Drones are used to manage 20m hectares of China’s cotton crop. Drones have the ability to go where humans can’t and see things not readily observable from the ground, creating real-time information on the effectiveness of pest protection, fertiliser, weed control, irrigation and the timing of harvests.
Extended reality and the metaverse
In a Forbes article, I highlighted the role that extended reality (XR) can play in food, since the human eye is limited in what we can see while XR can use a broader spectrum and interpret this to manage crops, animals and food production, with the potential for improving health and food safety practices.
Virtual reality (VR)
VR is increasingly being used at universities to teach students and show how animal digestion and organs work (without vivisection), to show consumers how plants grow and to visit farms virtually.
Using the same technology as Bitcoin, blockchain is simultaneously perhaps the most exciting and most misunderstood technology, creating transparency in a food business that’s often failed to keep consumer confidence.
Blockchain is a huge opportunity for the food industry and Canadian companies are using it in the beer supply chain, Walmart is using it in its global food chain, and the FDA have blockchain as a tool to address consumer concerns about provenance and food safety.
Data is often called ‘the new oil’, except that like the world’s leading producers of oil can attest, more of it doesn’t necessarily make you rich.
By 2025, it is estimated that 175 zettabytes of data will be stored globally.
The capturing, controlling (or protecting) and processing power of data analytics can unleash meaningful new insights for farmers and food producers.
Cloud-based computing services use real-time connections to the internet to offer more flexible resources and economies of scale than conventional server-based or even edge options.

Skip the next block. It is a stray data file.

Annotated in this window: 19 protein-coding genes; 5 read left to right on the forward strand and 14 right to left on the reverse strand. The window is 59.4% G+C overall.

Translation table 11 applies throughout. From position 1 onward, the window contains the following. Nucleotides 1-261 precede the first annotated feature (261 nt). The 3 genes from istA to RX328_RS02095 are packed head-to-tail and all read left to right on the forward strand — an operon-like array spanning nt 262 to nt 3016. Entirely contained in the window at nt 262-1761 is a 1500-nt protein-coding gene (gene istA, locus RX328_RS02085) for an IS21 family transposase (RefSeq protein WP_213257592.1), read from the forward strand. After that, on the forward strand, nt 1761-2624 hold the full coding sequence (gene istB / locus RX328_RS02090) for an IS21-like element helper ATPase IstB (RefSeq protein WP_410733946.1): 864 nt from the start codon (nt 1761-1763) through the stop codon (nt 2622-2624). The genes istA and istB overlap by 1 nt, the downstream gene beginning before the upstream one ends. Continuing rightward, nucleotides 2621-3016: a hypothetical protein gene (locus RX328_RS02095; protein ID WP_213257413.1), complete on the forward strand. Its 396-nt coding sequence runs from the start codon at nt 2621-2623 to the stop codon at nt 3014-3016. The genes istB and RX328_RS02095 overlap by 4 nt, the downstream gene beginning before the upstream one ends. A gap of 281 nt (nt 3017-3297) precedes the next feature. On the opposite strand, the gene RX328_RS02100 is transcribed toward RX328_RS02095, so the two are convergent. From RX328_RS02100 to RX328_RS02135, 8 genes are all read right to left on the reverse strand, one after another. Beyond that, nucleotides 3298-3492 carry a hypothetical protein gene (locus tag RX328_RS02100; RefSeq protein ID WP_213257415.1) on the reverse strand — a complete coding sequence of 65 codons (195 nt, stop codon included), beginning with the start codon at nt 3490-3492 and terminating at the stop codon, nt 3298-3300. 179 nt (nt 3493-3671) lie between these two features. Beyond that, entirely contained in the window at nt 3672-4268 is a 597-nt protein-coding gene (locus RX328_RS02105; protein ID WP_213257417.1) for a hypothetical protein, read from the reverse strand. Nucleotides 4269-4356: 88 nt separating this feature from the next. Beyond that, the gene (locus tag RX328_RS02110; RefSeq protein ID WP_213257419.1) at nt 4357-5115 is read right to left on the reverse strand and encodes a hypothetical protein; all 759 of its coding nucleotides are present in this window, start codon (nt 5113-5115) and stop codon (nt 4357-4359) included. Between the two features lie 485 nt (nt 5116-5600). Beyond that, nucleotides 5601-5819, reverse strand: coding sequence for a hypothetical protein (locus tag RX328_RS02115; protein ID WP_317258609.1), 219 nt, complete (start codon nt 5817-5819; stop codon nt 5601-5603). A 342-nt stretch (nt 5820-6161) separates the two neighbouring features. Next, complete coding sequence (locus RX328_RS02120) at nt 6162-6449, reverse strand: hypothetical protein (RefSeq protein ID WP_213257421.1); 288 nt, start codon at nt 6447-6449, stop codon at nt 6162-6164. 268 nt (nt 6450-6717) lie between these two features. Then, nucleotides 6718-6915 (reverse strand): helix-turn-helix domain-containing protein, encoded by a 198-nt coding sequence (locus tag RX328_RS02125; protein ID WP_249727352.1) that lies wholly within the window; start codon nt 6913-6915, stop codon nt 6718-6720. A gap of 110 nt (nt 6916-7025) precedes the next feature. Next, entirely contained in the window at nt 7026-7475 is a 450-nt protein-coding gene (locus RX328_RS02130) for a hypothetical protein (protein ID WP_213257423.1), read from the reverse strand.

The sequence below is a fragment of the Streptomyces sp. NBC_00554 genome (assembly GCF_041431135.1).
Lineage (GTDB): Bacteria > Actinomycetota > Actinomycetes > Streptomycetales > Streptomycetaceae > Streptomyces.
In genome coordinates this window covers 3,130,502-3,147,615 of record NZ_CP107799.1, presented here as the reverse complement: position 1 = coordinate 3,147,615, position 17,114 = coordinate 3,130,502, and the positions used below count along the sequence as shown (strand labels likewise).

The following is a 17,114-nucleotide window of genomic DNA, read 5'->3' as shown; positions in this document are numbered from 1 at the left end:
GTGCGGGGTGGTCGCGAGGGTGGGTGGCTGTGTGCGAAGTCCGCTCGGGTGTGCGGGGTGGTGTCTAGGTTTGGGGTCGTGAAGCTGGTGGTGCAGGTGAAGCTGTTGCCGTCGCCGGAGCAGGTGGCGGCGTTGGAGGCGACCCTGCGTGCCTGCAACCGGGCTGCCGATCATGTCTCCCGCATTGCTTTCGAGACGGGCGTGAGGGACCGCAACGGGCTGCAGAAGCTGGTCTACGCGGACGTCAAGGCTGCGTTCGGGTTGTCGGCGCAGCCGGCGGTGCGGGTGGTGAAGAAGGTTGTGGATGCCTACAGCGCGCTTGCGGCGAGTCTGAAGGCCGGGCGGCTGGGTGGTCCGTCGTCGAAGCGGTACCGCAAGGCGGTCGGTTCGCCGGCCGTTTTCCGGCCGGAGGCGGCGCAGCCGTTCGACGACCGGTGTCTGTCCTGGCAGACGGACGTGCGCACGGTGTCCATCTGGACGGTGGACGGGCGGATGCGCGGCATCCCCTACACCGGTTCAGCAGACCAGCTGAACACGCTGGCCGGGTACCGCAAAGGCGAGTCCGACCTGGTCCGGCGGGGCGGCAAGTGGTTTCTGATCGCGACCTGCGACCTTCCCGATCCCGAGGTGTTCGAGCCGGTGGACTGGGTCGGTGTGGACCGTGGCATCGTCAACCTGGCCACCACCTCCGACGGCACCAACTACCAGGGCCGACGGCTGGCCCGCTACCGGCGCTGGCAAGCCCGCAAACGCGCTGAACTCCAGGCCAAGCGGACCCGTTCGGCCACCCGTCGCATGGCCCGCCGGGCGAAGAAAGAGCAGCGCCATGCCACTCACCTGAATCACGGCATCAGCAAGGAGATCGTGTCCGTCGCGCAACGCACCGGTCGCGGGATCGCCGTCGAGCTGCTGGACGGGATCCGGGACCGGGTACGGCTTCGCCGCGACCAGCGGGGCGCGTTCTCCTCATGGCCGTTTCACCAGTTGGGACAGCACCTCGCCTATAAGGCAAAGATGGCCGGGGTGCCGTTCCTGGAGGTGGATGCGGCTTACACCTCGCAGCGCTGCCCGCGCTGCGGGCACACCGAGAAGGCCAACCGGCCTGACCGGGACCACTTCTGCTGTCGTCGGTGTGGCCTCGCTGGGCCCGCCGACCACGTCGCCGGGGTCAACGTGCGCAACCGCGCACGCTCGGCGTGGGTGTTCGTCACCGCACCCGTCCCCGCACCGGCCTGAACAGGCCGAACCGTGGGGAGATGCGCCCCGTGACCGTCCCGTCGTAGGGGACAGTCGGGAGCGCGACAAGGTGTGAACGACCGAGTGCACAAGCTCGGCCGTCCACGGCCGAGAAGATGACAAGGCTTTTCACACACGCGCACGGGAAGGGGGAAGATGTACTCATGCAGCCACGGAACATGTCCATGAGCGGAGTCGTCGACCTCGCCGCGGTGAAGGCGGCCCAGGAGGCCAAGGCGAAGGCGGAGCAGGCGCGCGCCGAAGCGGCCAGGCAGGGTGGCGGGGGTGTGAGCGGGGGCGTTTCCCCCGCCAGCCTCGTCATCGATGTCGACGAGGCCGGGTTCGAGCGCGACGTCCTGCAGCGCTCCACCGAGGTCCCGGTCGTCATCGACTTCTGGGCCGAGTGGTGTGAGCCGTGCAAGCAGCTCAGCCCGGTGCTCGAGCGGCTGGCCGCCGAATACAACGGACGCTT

The requirement for connectivity – especially 5G – represents a genuine challenge when many farms aren’t connected, exacerbating the rural-urban divide. This can only be bridged through an investment akin to rural electrification.
The imaginary farm of our childhood storybooks masked farm life realities, from physically gruelling work to limited control and understanding of the natural processes of animal health and weather, as well as isolation.
Technological transformation offers possibilities for the agricultural industry to adapt and thrive in a changing world.
Conversely, the consequences of leaving agriculture undigitised are stark. If the world is to realistically transform our food chains, delivering sustainable, climate and welfare-friendly, abundant, affordable food, digital disruption and transformation is essential.
Aidan J Connolly is president of AgriTech Capital, advising on innovations and technology investments, he teaches on three AgriFood MBA programmes and is a contributor to Forbes magazine. His most recent book The Future of Agriculture is free to download at www.agritechcapital.com/books.